LEE-induced damage has been extensively studied by Sanche and co-workers through electron scattering measurements, in which whole DNA samples are irradiated with an electron beam, and then the products, formed across a spectrum of incoming electron energies, are probed [6,9,12,13,14,21,22,23,24,25]. However, in order to probe the dynamics of the processes and thus offer a direct experimental window into the mechanisms at play, time-resolved spectroscopy is required. Probing LEE-driven chemistry in the time-domain remains challenging. One approach is to access the resonances from an anionic ground state and subsequently probe the dynamics using time-resolved photoelectron spectroscopy [26,27]. We have developed and exploited such methods—however, they are limited to molecules that have a positive electron affinity. An alternative method involves the use of iodide as a source of LEEs. Specifically, the Johnson group showed how photoexcitation of iodide-molecule clusters accesses the dipole-bound state of the clustered molecule [28,29,30,31,32,33]. The Neumark group [34,35,36,37,38] has elegantly extended this method to the time-domain using time-resolved photoelectron imaging, including on I•N (N = nucleobase) clusters. However, these methods are limited by two main factors: (1) the iodine remains present and may be more than a mere spectator and (2) the excitation energy of the charge-transfer transition from iodide is at relatively high photon energies that often coincide with absorption bands on the nucleobase. Still, this is an excellent approach to probing the role of non-valence states in electron capture [39,40].
In the present study, we explore the feasibility of a new approach based on the use of an intra-molecular electron source using photo-induced charge-transfer. In principle, a nucleotide would be an ideal candidate, given that the phosphate is negatively charged: one might envisage the possibility of performing a charge-transfer transition to the nucleobase, then subsequently probing the dynamics using time-resolved photoelectron spectroscopy. However, the electron affinity of the phosphate group is very large and would require hv > 5 eV [41,42]. Instead, here we explore the use of a different source of electrons based on a carboxylic acid. Specifically, following the method by Widlanski and Epp [43], we synthesized an adenosine analog with a carboxylic group in 5′ position (C-Ado). The –OH moieties of the sugar in position 2′ and 3′ are protected with an isopropyl function, in order to prevent deprotonation. If the highest occupied molecular orbital (HOMO) is located on the carboxylic acid, one could envision a charge-transfer transition occurring from the carboxylic acid moiety to the π* state on the nucleobase.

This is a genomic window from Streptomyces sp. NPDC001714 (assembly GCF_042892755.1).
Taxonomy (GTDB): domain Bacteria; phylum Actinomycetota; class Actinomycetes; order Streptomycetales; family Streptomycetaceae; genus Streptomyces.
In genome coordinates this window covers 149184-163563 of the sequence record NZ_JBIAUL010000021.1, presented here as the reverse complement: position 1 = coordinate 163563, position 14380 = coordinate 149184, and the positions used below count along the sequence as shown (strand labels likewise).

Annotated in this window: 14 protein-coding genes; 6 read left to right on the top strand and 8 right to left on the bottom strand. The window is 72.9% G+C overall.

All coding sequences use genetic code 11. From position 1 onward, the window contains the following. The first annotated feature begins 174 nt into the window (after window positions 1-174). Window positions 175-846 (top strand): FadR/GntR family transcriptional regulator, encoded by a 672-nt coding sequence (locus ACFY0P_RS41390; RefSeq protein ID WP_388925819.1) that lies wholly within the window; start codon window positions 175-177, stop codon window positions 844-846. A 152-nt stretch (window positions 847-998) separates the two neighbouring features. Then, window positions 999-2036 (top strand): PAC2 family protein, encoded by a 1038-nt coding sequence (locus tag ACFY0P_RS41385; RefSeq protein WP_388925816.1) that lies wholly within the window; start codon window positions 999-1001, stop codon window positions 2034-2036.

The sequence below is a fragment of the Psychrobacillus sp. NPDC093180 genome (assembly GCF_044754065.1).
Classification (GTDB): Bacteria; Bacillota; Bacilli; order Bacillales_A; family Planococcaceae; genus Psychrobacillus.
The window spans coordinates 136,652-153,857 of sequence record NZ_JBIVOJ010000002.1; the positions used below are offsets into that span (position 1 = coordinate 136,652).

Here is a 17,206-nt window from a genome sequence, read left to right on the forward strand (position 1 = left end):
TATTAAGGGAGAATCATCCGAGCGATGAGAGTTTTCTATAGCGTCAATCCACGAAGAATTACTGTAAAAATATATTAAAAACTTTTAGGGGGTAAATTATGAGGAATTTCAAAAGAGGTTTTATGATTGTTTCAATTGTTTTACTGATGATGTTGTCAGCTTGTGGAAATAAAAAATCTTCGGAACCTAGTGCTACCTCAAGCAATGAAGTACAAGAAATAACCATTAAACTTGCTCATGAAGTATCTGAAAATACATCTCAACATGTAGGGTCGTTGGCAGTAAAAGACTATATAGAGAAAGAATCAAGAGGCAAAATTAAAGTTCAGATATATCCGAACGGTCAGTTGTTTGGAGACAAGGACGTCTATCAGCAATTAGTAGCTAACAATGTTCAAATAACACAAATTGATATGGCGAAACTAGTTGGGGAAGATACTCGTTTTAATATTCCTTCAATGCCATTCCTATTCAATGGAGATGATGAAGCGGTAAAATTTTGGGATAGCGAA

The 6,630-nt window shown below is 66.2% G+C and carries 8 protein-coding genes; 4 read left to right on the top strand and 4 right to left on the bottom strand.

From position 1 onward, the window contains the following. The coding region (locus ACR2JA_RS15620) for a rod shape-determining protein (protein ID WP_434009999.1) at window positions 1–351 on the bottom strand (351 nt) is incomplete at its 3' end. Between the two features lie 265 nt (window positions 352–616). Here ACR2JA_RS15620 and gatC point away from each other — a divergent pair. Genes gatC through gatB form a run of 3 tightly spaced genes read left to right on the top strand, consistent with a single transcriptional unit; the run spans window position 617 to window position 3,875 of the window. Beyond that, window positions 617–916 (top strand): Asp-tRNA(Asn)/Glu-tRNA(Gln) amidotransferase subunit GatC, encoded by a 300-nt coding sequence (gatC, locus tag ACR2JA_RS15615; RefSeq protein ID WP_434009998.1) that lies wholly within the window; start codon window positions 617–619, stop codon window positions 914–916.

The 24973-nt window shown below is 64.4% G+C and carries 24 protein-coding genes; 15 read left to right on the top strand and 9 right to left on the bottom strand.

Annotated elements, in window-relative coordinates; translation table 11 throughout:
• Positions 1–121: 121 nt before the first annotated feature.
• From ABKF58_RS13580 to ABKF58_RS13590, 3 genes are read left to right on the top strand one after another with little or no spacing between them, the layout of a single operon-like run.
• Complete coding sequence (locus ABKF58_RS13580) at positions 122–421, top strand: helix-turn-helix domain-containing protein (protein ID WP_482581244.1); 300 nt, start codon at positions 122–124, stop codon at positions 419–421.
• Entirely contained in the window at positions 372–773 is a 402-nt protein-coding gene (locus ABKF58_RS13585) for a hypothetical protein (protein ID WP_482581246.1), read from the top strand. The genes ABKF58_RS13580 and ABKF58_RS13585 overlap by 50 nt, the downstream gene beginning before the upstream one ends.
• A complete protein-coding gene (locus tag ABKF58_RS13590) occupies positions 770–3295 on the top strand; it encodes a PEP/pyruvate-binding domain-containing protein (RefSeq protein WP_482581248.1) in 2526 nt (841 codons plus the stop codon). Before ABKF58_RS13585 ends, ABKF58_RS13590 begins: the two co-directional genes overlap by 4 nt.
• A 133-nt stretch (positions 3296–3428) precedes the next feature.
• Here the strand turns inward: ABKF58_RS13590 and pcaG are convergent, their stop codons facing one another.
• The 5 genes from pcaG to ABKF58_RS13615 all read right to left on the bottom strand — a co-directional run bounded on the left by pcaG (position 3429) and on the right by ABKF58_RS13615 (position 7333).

2. Results

To assess whether the electronic structure of C-Ado is suitable, density function theory (DFT) calculations were performed. The minimum energy structure of C-Ado was obtained at the B3LYP-6311G level of theory and is shown in Figure 1. As the hydroxyl groups on the ribose are inaccessible due to the protective group, the only deprotonation site is the carboxyl group, and this is where the negative charge is hosted. The calculated vertical detachment energy (VDE) and adiabatic detachment energy (ADE) resulted, respectively, 4.48 eV and 4.29 eV.
Time-dependent DFT calculations were used to compute the molecular orbitals (MOs). The highest occupied MO (HOMO), lowest unoccupied MO (LUMO), and relevant π MOs of C-Ado are shown in Figure 2 along with the relevant energetics. The HOMO, as expected, is predominantly located on the carboxylic acid moiety, with some charge density extending onto the ribose sugar. The initial state for the charge-transfer transition and is also hosted by the carboxyl group and is the HOMO-1 but it is essentially degenerate to the HOMO. The LUMO is an anti-bonding π* orbital of the nucleobase, as can be seen in Figure 2. This is the lowest resonance of the nucleobase (shape resonance). The lowest energy charge-transfer transition from the carboxylic acid to the nucleobase excites this π* orbital and so, in principle, such an excitation can directly mimic electron capture via the shape resonance. However, the π* orbital is also involved in the ππ* transition localized on the nucleobase. The ππ* transition is calculated at 5.18 eV (239 nm), while the charge transfer transition is higher, at 5.25 eV (236 nm). Hence, both transitions are very close in energy according to the calculations. We stress however that the calculations are not intended to offer quantitative insight and rather to obtain some qualitative information on the relevant transitions and their relative energies.
The excited state dynamics following excitation of C-Ado at 4.66 eV (266 nm) were probed using time-resolved photoelectron imaging using both a 1.55 eV (800 nm) probe or a 3.10 eV (400 nm) probe. The results from these experiments are shown in Figure 3a,b, respectively. In Figure 3, the photoelectron signal from the pump only (i.e., before t = 0) has been subtracted from each time-resolved spectrum to leave only the temporally evolving dynamics.